On Monday, all eight members of the Supreme Court agreed legislative districts in each state should continue to be based on population rather than the number of eligible voters.
The case, Evenwel v. Abbott, challenged the constitutionality of a legislative practice, which has been in place since the '60s. It's called "one person, one vote," and it simply means voting districts are drawn up based on the total number of people in them.
But this system leaves some districts with a higher percentage of noneligible voters — namely felons, noncitizens and children. The challengers argued the system devalues the votes of people who live in areas with a higher population of eligible voters.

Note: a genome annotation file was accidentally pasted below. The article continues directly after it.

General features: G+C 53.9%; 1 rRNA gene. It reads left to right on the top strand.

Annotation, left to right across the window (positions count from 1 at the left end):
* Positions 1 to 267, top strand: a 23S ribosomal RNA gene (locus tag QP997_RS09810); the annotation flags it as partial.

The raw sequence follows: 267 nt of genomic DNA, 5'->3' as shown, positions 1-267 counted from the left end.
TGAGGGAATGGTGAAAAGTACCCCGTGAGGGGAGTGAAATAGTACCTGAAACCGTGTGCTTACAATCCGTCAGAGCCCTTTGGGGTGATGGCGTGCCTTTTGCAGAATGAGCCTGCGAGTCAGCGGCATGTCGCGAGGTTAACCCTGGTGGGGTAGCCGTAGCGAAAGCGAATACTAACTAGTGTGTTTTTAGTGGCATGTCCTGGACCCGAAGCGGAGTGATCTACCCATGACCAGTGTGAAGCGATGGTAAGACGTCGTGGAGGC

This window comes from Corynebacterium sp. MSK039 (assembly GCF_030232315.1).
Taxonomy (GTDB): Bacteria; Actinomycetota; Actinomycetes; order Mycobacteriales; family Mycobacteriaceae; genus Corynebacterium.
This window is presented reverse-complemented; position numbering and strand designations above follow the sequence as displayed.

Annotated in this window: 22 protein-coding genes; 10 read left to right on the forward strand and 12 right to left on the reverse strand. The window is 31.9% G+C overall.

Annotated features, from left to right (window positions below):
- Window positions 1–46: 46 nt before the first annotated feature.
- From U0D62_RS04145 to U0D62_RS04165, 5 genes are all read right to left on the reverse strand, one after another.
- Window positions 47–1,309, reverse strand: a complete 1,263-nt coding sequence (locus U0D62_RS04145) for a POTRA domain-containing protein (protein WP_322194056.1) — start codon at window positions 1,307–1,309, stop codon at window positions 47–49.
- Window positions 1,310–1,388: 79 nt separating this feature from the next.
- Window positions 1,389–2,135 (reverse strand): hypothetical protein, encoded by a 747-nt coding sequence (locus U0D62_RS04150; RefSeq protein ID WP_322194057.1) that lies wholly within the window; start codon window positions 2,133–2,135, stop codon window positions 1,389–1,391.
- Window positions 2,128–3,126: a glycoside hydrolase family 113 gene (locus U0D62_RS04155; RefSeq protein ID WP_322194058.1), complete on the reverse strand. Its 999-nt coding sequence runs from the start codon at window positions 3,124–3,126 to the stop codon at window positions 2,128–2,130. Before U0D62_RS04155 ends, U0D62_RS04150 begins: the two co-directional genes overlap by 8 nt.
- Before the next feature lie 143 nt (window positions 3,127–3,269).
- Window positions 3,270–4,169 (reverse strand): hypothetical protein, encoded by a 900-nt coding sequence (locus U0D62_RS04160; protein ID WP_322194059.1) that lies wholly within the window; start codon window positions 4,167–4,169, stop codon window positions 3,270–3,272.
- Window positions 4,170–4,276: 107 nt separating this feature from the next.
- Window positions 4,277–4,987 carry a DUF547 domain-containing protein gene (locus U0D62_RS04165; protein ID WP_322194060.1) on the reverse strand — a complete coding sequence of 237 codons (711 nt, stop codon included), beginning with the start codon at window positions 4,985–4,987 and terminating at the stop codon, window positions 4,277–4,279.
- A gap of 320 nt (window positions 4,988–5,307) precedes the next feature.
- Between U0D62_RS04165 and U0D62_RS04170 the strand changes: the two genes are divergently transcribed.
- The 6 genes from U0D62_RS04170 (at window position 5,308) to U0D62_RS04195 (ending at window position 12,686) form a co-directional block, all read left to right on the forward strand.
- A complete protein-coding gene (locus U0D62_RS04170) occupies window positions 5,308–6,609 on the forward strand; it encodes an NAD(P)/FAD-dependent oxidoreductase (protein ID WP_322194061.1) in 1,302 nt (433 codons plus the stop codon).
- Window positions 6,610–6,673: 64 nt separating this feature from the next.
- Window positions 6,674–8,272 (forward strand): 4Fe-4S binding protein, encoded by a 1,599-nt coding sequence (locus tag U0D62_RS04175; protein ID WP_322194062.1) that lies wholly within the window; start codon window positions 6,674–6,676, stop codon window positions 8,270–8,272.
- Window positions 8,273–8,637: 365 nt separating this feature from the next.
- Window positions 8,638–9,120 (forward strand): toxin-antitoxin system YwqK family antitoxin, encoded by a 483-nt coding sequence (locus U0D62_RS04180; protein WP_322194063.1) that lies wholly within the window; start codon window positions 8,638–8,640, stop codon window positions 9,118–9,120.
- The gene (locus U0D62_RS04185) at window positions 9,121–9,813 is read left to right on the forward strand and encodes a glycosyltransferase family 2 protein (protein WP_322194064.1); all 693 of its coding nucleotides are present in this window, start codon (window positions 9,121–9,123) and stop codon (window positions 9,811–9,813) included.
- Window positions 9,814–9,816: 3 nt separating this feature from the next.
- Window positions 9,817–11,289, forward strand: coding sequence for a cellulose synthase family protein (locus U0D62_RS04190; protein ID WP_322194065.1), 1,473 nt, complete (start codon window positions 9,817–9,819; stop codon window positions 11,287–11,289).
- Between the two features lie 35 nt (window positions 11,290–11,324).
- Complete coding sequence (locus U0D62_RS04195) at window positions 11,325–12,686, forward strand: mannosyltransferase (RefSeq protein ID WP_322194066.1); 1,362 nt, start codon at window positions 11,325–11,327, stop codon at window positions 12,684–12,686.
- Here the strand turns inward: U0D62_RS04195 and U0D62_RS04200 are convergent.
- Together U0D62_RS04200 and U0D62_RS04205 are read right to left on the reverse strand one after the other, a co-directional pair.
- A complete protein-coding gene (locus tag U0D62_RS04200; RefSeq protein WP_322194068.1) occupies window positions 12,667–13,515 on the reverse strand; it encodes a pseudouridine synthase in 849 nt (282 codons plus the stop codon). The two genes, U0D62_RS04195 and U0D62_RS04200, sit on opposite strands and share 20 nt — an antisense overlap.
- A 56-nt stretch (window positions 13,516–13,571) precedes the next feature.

Their proposed solution? "One voter, one vote": Draw up districts based on eligible voters rather than total population in order to even the playing field.
But restructuring the districts in this way could’ve had a major impact on Hispanics and Asians. According to Pew Research Center, only 46 percent of the nation’s 55 million Hispanics are eligible to vote, and only about 55 percent of the 16 million Asians in the country are eligible.
And as Justice Ruth Bader Ginsburg wrote in the court's decision, "Representatives serve all residents, not just those eligible to vote."
This video includes images from Getty Images.